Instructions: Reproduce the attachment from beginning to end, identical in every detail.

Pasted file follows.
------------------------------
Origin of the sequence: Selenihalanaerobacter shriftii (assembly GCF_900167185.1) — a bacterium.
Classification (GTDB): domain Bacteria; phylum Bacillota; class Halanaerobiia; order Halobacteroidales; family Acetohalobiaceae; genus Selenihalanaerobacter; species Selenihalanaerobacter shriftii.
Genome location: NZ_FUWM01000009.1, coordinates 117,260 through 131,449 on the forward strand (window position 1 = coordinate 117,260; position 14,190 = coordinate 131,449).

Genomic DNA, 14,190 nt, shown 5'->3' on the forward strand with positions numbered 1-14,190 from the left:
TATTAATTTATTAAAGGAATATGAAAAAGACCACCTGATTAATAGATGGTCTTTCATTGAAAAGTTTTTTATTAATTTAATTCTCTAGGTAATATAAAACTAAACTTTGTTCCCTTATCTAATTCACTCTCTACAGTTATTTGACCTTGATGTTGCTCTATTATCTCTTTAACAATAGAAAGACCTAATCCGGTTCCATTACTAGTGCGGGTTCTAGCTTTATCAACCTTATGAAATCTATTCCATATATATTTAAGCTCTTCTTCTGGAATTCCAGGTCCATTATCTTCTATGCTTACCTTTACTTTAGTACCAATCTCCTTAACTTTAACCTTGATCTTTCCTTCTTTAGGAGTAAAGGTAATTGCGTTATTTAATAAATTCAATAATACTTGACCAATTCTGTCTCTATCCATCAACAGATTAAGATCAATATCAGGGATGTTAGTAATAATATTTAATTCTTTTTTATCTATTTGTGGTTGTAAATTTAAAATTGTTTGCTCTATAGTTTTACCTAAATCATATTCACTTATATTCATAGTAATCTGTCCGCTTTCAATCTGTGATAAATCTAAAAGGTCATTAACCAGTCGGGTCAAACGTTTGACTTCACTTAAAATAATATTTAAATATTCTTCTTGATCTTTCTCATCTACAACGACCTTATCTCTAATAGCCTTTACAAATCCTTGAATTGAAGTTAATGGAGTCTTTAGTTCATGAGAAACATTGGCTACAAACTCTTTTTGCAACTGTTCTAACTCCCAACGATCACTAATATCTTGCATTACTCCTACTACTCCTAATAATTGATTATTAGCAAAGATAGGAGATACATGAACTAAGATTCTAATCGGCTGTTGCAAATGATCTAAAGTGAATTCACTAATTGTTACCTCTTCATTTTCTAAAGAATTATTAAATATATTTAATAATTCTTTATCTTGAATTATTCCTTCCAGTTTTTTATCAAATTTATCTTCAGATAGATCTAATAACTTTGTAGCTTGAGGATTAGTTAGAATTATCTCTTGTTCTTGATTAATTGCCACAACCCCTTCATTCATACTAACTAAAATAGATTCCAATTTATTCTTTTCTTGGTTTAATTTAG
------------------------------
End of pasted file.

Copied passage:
Origin of the sequence: Selenihalanaerobacter shriftii (assembly GCF_900167185.1) — a bacterium.
Classification (GTDB): domain Bacteria; phylum Bacillota; class Halanaerobiia; order Halobacteroidales; family Acetohalobiaceae; genus Selenihalanaerobacter; species Selenihalanaerobacter shriftii.
Genome location: NZ_FUWM01000009.1, coordinates 117,260 through 131,449 on the forward strand (window position 1 = coordinate 117,260; position 14,190 = coordinate 131,449).

Genomic DNA, 14,190 nt, shown 5'->3' on the forward strand with positions numbered 1-14,190 from the left:
TATTAATTTATTAAAGGAATATGAAAAAGACCACCTGATTAATAGATGGTCTTTCATTGAAAAGTTTTTTATTAATTTAATTCTCTAGGTAATATAAAACTAAACTTTGTTCCCTTATCTAATTCACTCTCTACAGTTATTTGACCTTGATGTTGCTCTATTATCTCTTTAACAATAGAAAGACCTAATCCGGTTCCATTACTAGTGCGGGTTCTAGCTTTATCAACCTTATGAAATCTATTCCATATATATTTAAGCTCTTCTTCTGGAATTCCAGGTCCATTATCTTCTATGCTTACCTTTACTTTAGTACCAATCTCCTTAACTTTAACCTTGATCTTTCCTTCTTTAGGAGTAAAGGTAATTGCGTTATTTAATAAATTCAATAATACTTGACCAATTCTGTCTCTATCCATCAACAGATTAAGATCAATATCAGGGATGTTAGTAATAATATTTAATTCTTTTTTATCTATTTGTGGTTGTAAATTTAAAATTGTTTGCTCTATAGTTTTACCTAAATCATATTCACTTATATTCATAGTAATCTGTCCGCTTTCAATCTGTGATAAATCTAAAAGGTCATTAACCAGTCGGGTCAAACGTTTGACTTCACTTAAAATAATATTTAAATATTCTTCTTGATCTTTCTCATCTACAACGACCTTATCTCTAATAGCCTTTACAAATCCTTGAATTGAAGTTAATGGAGTCTTTAGTTCATGAGAAACATTGGCTACAAACTCTTTTTGCAACTGTTCTAACTCCCAACGATCACTAATATCTTGCATTACTCCTACTACTCCTAATAATTGATTATTAGCAAAGATAGGAGATACATGAACTAAGATTCTAATCGGCTGTTGCAAATGATCTAAAGTGAATTCACTAATTGTTACCTCTTCATTTTCTAAAGAATTATTAAATATATTTAATAATTCTTTATCTTGAATTATTCCTTCCAGTTTTTTATCAAATTTATCTTCAGATAGATCTAATAACTTTGTAGCTTGAGGATTAGTTAGAATTATCTCTTGTTCTTGATTAATTGCCACAACCCCTTCATTCATACTAACTAAAATAGATTCCAATTTATTCTTTTCTTGGTTTAATTTAG